operations, strategic planning & policy support
Effective management depends largely on leadership. But leadership doesn’t exist in a vacuum. Program objectives must be aligned with the goals and policies of the university, and need to be responsive to the changing environment.
The Evolution of Technology Transfer
Our profession has evolved from the Society of Patent Administrators to the Association of University Technology Managers and, we do much more than patenting and licensing; licensing however, remains the primary performance measure on which we are evaluated. Increasingly, technology transfer functions involve responsibilities such as MTAs, SRAs, economic development and business development. Essentially the profession has moved from what we call “Technology Transfer 1.0” in the 1980s to a “Technology Transfer 3.0” model of the last decade that incorporates all of the above functions.
The profession continues to evolve as we speak. Universities have started looking at innovations – not only from the traditional STEM fields, but also from social sciences, especially in the areas of educational tools and programs. Universities have begun to commercialize innovations as opposed to inventions, expanding the scope of technology transfer once again in to a “Technology Transfer 4.0” model or an Innovation Transfer (iX) model.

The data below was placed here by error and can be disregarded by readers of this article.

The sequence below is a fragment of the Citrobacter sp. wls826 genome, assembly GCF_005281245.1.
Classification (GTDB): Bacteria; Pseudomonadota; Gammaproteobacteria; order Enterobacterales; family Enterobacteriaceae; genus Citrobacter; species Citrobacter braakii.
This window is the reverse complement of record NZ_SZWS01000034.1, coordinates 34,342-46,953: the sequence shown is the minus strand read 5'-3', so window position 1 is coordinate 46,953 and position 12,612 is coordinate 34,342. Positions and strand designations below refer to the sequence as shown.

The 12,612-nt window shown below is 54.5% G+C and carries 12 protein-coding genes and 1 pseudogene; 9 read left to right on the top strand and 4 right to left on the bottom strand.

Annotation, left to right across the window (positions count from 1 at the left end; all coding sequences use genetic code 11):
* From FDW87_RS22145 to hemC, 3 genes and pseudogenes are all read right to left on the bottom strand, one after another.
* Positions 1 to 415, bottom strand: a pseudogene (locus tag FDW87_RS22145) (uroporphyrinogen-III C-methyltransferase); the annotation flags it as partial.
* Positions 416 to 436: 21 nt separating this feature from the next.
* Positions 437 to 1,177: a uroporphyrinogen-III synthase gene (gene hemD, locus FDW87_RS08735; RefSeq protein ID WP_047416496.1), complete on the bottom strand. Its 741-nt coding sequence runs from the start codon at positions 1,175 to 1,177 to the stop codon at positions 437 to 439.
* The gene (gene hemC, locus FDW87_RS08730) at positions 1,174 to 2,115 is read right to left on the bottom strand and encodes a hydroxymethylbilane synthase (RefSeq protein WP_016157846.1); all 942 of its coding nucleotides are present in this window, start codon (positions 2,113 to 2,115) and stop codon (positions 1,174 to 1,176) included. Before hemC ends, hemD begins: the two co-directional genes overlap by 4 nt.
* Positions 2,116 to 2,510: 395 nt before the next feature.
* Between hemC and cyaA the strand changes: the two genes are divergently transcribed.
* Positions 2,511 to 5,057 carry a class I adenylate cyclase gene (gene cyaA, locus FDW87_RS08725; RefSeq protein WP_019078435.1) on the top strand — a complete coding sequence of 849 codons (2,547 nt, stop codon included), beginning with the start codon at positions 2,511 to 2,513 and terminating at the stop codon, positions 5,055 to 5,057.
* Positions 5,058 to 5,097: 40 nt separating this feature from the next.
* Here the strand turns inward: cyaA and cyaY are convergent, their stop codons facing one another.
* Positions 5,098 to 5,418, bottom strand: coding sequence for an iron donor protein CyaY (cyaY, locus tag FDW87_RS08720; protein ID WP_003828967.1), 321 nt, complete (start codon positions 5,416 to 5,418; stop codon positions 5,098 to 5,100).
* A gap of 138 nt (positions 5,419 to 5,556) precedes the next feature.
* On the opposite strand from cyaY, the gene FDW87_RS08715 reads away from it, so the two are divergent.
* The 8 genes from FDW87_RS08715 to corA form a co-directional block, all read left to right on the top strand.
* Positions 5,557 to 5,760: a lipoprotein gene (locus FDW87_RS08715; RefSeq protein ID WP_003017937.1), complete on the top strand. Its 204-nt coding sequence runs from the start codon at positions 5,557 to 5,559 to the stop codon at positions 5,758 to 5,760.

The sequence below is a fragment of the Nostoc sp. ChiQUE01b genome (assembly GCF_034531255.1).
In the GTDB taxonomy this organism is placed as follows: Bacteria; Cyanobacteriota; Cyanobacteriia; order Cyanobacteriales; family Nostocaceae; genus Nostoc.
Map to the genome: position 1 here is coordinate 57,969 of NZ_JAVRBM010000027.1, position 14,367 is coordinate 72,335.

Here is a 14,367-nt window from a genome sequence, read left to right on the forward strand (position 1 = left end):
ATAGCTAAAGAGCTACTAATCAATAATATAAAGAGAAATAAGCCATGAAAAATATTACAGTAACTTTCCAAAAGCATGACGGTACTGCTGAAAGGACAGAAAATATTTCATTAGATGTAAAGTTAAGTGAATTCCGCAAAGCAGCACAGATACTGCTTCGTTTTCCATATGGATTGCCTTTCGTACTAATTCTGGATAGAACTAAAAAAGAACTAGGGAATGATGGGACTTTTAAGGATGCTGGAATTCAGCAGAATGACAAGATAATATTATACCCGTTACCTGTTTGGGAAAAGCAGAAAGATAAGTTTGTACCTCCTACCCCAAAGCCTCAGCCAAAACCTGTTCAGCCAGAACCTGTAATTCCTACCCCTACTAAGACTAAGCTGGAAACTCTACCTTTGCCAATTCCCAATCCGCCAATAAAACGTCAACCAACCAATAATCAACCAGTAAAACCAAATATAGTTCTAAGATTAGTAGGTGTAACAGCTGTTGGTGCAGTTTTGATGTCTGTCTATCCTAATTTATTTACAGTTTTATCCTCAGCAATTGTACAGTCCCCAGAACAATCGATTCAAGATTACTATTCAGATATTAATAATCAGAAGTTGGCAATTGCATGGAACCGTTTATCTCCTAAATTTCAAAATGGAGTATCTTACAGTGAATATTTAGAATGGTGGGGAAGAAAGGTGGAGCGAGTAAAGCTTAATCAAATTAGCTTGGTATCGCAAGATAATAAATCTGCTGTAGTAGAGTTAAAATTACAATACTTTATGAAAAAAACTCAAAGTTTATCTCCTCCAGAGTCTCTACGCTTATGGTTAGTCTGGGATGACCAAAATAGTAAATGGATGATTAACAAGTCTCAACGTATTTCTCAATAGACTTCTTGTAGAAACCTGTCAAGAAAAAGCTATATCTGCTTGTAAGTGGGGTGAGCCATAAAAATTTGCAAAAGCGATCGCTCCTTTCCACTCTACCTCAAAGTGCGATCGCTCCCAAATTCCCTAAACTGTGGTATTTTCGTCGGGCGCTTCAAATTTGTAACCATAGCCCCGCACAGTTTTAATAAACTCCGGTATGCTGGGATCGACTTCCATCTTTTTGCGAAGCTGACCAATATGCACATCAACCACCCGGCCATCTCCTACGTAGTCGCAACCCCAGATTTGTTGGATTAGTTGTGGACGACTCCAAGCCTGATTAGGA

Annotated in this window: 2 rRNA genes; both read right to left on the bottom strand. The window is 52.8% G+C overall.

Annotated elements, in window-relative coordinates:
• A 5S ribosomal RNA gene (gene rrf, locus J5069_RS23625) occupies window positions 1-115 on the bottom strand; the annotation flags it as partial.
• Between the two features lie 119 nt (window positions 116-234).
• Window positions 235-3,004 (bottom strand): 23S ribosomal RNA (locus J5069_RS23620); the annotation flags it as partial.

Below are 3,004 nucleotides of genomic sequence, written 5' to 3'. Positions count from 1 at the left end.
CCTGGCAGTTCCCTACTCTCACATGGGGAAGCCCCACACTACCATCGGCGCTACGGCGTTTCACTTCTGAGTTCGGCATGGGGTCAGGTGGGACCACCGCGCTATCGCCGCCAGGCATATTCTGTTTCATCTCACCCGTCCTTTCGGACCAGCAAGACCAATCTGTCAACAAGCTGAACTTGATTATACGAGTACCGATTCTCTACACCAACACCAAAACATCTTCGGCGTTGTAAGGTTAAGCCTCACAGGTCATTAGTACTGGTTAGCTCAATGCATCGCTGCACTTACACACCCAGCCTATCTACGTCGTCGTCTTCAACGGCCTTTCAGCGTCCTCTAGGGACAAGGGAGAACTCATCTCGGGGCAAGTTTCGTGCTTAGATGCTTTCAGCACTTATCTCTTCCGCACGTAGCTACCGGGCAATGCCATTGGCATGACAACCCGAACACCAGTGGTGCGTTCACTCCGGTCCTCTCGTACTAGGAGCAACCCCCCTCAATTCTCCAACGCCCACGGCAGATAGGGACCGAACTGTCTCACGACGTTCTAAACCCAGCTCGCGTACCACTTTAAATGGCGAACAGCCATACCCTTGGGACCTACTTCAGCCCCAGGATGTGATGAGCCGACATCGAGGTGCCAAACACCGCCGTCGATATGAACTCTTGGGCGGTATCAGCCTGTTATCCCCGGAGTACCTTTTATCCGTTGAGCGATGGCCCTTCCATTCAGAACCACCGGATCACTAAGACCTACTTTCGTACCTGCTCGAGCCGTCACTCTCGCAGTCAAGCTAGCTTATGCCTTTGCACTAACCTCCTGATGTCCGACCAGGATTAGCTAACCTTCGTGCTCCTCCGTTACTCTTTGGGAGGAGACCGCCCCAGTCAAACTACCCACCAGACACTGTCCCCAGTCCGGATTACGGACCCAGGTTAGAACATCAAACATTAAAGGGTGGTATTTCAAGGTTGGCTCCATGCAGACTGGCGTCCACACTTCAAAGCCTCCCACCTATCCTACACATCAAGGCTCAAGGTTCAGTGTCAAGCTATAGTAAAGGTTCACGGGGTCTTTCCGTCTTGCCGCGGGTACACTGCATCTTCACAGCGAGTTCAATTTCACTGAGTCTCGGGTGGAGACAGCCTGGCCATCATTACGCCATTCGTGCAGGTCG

This sounds simple enough but from a practical standpoint it means consolidating disparate functions and in some cases functions that did not previously exist at the institution. These changes in operations also influence how the office functions within its innovation ecosystem to catalyze and create opportunities that further their mission of commercializing university research.
Simplistically, the major steps of transferring innovations from academia to industry are:
- Receiving disclosures
- Record keeping and management
- Commercial and business assessment
- Lead generation and marketing
- Intellectual property protection and management
- Negotiations and agreement drafting, and
- Managing active agreements
Add to this all of the tasks associated with economic development, industry sponsored research and business development and the complexity of managing all of these functions under one umbrella is apparent. How all of these parts relate to each other and how they can influence one another is important to understand and manage.
With over 75 years of experience Apio-iX assists its clients in many ways. We have experience in process re-engineering and/or expansion of existing operations, as well as establishing and managing new offices. On the operations side our services range from providing exclusive access to Inteum (for offices with 2FTEs or less), creating standard operating procedures ,and providing template agreements to determining licensability, marketing innovations and agreement drafting and negotiations. On the strategic side, we advise and assist with policy development, and strategic planning.